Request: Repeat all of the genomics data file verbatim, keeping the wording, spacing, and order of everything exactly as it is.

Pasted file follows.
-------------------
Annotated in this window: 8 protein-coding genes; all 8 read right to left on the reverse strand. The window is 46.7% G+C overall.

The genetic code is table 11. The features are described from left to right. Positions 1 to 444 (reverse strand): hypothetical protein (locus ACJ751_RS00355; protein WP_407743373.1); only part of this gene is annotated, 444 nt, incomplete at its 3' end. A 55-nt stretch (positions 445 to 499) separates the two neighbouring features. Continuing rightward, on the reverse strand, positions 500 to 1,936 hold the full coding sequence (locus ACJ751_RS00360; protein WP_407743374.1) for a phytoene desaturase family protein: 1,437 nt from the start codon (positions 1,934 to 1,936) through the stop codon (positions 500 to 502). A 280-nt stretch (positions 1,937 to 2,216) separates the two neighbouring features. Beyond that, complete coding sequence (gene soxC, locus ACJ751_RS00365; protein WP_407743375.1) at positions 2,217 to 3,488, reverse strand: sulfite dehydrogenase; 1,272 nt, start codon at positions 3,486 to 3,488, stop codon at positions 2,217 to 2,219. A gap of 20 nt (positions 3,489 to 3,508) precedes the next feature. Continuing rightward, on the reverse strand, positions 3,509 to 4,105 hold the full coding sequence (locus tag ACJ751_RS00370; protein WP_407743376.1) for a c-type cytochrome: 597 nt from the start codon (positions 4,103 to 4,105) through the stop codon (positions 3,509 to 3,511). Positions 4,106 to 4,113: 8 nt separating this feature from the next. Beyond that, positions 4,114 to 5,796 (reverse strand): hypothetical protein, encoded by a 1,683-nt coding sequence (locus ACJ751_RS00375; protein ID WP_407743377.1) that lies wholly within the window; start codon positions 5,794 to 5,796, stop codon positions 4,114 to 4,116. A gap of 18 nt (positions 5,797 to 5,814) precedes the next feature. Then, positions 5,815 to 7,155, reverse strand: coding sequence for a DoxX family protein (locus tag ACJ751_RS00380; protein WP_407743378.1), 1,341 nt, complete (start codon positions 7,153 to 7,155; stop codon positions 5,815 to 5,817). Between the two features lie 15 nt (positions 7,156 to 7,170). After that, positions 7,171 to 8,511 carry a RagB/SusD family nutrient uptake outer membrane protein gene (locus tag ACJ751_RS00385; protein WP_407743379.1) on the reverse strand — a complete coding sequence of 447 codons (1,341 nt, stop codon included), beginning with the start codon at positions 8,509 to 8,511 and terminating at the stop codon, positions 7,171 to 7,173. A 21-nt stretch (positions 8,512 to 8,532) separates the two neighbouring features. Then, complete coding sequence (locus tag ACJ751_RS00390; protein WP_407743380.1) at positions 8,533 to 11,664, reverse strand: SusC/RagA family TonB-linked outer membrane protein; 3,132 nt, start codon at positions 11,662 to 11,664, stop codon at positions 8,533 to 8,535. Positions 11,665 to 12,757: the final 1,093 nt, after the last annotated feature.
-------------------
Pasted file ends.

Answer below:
Annotated in this window: 8 protein-coding genes; all 8 read right to left on the reverse strand. The window is 46.7% G+C overall.

The genetic code is table 11. The features are described from left to right. Positions 1 to 444 (reverse strand): hypothetical protein (locus ACJ751_RS00355; protein WP_407743373.1); only part of this gene is annotated, 444 nt, incomplete at its 3' end. A 55-nt stretch (positions 445 to 499) separates the two neighbouring features. Continuing rightward, on the reverse strand, positions 500 to 1,936 hold the full coding sequence (locus ACJ751_RS00360; protein WP_407743374.1) for a phytoene desaturase family protein: 1,437 nt from the start codon (positions 1,934 to 1,936) through the stop codon (positions 500 to 502). A 280-nt stretch (positions 1,937 to 2,216) separates the two neighbouring features. Beyond that, complete coding sequence (gene soxC, locus ACJ751_RS00365; protein WP_407743375.1) at positions 2,217 to 3,488, reverse strand: sulfite dehydrogenase; 1,272 nt, start codon at positions 3,486 to 3,488, stop codon at positions 2,217 to 2,219. A gap of 20 nt (positions 3,489 to 3,508) precedes the next feature. Continuing rightward, on the reverse strand, positions 3,509 to 4,105 hold the full coding sequence (locus tag ACJ751_RS00370; protein WP_407743376.1) for a c-type cytochrome: 597 nt from the start codon (positions 4,103 to 4,105) through the stop codon (positions 3,509 to 3,511). Positions 4,106 to 4,113: 8 nt separating this feature from the next. Beyond that, positions 4,114 to 5,796 (reverse strand): hypothetical protein, encoded by a 1,683-nt coding sequence (locus ACJ751_RS00375; protein ID WP_407743377.1) that lies wholly within the window; start codon positions 5,794 to 5,796, stop codon positions 4,114 to 4,116. A gap of 18 nt (positions 5,797 to 5,814) precedes the next feature. Then, positions 5,815 to 7,155, reverse strand: coding sequence for a DoxX family protein (locus tag ACJ751_RS00380; protein WP_407743378.1), 1,341 nt, complete (start codon positions 7,153 to 7,155; stop codon positions 5,815 to 5,817). Between the two features lie 15 nt (positions 7,156 to 7,170). After that, positions 7,171 to 8,511 carry a RagB/SusD family nutrient uptake outer membrane protein gene (locus tag ACJ751_RS00385; protein WP_407743379.1) on the reverse strand — a complete coding sequence of 447 codons (1,341 nt, stop codon included), beginning with the start codon at positions 8,509 to 8,511 and terminating at the stop codon, positions 7,171 to 7,173. A 21-nt stretch (positions 8,512 to 8,532) separates the two neighbouring features. Then, complete coding sequence (locus tag ACJ751_RS00390; protein WP_407743380.1) at positions 8,533 to 11,664, reverse strand: SusC/RagA family TonB-linked outer membrane protein; 3,132 nt, start codon at positions 11,662 to 11,664, stop codon at positions 8,533 to 8,535. Positions 11,665 to 12,757: the final 1,093 nt, after the last annotated feature.